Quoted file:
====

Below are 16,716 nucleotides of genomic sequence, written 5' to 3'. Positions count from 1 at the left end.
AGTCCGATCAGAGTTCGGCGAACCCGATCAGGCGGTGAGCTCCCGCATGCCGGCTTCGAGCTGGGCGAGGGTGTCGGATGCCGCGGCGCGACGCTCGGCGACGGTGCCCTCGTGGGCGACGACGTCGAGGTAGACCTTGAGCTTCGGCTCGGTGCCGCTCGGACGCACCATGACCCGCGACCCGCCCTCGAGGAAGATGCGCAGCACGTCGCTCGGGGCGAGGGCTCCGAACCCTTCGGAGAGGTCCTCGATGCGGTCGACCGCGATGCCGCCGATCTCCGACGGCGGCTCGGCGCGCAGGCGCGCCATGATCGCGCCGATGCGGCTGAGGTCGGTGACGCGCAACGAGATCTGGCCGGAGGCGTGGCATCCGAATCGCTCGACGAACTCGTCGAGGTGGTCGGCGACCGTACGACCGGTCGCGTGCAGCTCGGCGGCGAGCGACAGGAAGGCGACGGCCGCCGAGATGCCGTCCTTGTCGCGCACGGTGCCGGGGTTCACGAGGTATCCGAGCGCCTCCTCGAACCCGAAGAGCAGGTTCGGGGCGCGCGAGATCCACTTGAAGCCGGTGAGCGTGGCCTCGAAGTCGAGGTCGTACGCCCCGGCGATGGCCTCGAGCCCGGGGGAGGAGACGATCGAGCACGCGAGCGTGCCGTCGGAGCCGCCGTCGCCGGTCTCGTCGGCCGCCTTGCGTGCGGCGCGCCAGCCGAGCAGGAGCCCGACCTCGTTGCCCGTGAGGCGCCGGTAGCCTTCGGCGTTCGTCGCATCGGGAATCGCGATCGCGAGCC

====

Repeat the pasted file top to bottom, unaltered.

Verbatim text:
Below are 16,716 nucleotides of genomic sequence, written 5' to 3'. Positions count from 1 at the left end.
AGTCCGATCAGAGTTCGGCGAACCCGATCAGGCGGTGAGCTCCCGCATGCCGGCTTCGAGCTGGGCGAGGGTGTCGGATGCCGCGGCGCGACGCTCGGCGACGGTGCCCTCGTGGGCGACGACGTCGAGGTAGACCTTGAGCTTCGGCTCGGTGCCGCTCGGACGCACCATGACCCGCGACCCGCCCTCGAGGAAGATGCGCAGCACGTCGCTCGGGGCGAGGGCTCCGAACCCTTCGGAGAGGTCCTCGATGCGGTCGACCGCGATGCCGCCGATCTCCGACGGCGGCTCGGCGCGCAGGCGCGCCATGATCGCGCCGATGCGGCTGAGGTCGGTGACGCGCAACGAGATCTGGCCGGAGGCGTGGCATCCGAATCGCTCGACGAACTCGTCGAGGTGGTCGGCGACCGTACGACCGGTCGCGTGCAGCTCGGCGGCGAGCGACAGGAAGGCGACGGCCGCCGAGATGCCGTCCTTGTCGCGCACGGTGCCGGGGTTCACGAGGTATCCGAGCGCCTCCTCGAACCCGAAGAGCAGGTTCGGGGCGCGCGAGATCCACTTGAAGCCGGTGAGCGTGGCCTCGAAGTCGAGGTCGTACGCCCCGGCGATGGCCTCGAGCCCGGGGGAGGAGACGATCGAGCACGCGAGCGTGCCGTCGGAGCCGCCGTCGCCGGTCTCGTCGGCCGCCTTGCGTGCGGCGCGCCAGCCGAGCAGGAGCCCGACCTCGTTGCCCGTGAGGCGCCGGTAGCCTTCGGCGTTCGTCGCATCGGGAATCGCGATCGCGAGCC